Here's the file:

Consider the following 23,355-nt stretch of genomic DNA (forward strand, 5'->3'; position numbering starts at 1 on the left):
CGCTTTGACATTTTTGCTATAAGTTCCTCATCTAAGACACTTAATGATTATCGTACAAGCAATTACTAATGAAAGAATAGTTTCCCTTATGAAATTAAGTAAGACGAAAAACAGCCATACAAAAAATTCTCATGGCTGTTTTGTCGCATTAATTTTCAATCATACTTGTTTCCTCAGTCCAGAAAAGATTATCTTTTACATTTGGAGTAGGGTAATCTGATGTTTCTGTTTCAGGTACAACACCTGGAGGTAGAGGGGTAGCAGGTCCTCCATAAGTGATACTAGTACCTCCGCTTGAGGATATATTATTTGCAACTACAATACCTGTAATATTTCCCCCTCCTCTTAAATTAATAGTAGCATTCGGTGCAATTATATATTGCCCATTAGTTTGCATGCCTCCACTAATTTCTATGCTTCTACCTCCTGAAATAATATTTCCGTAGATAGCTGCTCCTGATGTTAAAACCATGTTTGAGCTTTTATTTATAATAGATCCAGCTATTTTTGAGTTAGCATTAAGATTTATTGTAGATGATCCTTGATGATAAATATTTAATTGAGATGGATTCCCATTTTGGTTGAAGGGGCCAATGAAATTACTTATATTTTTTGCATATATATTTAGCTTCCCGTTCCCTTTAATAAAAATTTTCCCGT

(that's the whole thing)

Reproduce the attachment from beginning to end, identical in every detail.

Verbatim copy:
Consider the following 23,355-nt stretch of genomic DNA (forward strand, 5'->3'; position numbering starts at 1 on the left):
CGCTTTGACATTTTTGCTATAAGTTCCTCATCTAAGACACTTAATGATTATCGTACAAGCAATTACTAATGAAAGAATAGTTTCCCTTATGAAATTAAGTAAGACGAAAAACAGCCATACAAAAAATTCTCATGGCTGTTTTGTCGCATTAATTTTCAATCATACTTGTTTCCTCAGTCCAGAAAAGATTATCTTTTACATTTGGAGTAGGGTAATCTGATGTTTCTGTTTCAGGTACAACACCTGGAGGTAGAGGGGTAGCAGGTCCTCCATAAGTGATACTAGTACCTCCGCTTGAGGATATATTATTTGCAACTACAATACCTGTAATATTTCCCCCTCCTCTTAAATTAATAGTAGCATTCGGTGCAATTATATATTGCCCATTAGTTTGCATGCCTCCACTAATTTCTATGCTTCTACCTCCTGAAATAATATTTCCGTAGATAGCTGCTCCTGATGTTAAAACCATGTTTGAGCTTTTATTTATAATAGATCCAGCTATTTTTGAGTTAGCATTAAGATTTATTGTAGATGATCCTTGATGATAAATATTTAATTGAGATGGATTCCCATTTTGGTTGAAGGGGCCAATGAAATTACTTATATTTTTTGCATATATATTTAGCTTCCCGTTCCCTTTAATAAAAATTTTCCCGT